But it’s also useful to keep an eye on market trends. And this is not a one-time project. As time goes on, the regions that have the highest demand for what you are offering may change.
If you haven’t already, this may also be a good time to check the bigger picture. You can check how many competitors you have, find the strongest ones, and identify gaps that you can fill in with both localization and product functionality alike.
Remember that localization is not the same as translation. Just because you are translating your content doesn’t mean that you are also effectively targeting everyone who speaks that language.
For example, think of English. We mostly use American English in the US, but there’s also UK English, CA, Scottish, etc.
All these people are speaking the same language, but the way they do it and their culture differ, and the same goes for many other areas of the world.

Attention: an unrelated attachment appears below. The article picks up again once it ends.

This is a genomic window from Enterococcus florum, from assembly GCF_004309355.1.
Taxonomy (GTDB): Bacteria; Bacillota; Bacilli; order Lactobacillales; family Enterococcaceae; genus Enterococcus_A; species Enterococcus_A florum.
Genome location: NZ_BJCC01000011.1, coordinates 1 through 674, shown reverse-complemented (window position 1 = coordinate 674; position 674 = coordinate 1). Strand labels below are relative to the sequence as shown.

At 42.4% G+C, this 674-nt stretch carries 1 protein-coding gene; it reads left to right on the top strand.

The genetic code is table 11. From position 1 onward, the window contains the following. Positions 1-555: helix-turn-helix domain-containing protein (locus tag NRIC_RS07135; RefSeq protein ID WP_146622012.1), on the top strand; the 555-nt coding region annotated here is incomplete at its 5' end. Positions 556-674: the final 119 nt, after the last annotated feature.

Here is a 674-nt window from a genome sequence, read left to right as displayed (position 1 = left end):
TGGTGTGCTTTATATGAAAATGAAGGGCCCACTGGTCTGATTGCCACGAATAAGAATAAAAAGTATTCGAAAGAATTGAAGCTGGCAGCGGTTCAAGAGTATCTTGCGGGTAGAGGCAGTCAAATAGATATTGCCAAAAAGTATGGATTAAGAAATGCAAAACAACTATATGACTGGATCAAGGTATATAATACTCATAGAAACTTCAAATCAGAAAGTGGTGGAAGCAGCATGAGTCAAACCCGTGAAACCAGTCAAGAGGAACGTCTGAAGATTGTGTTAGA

So, when you are translating your content to a new language, you can often identify subcultures to identify and target. You just have to look for them.
Measure and adapt
The best business decisions are most often taken based on data, not personal opinions. And the same goes when you want to learn how to identify your target audience for localization.
In order to know whether your efforts are working or not, you’ll have to measure the results. After localizing your website and/or product for a target audience, you can keep your eye on matters such as:
- New customers per locale after localization
- Customer retention rate
- Traffic increase
- Conversion rate
And any other indicators that point to growth and signs that you’ve identified your correct audience for localization.
Learning how to identify your target audience for localization is an essential step to getting started with localization.
The above seven steps can help you get the most out of your efforts. After all, just like there is an ideal customer profile for your business, there are also ideal customers for localization, depending on the demand and potential for your business.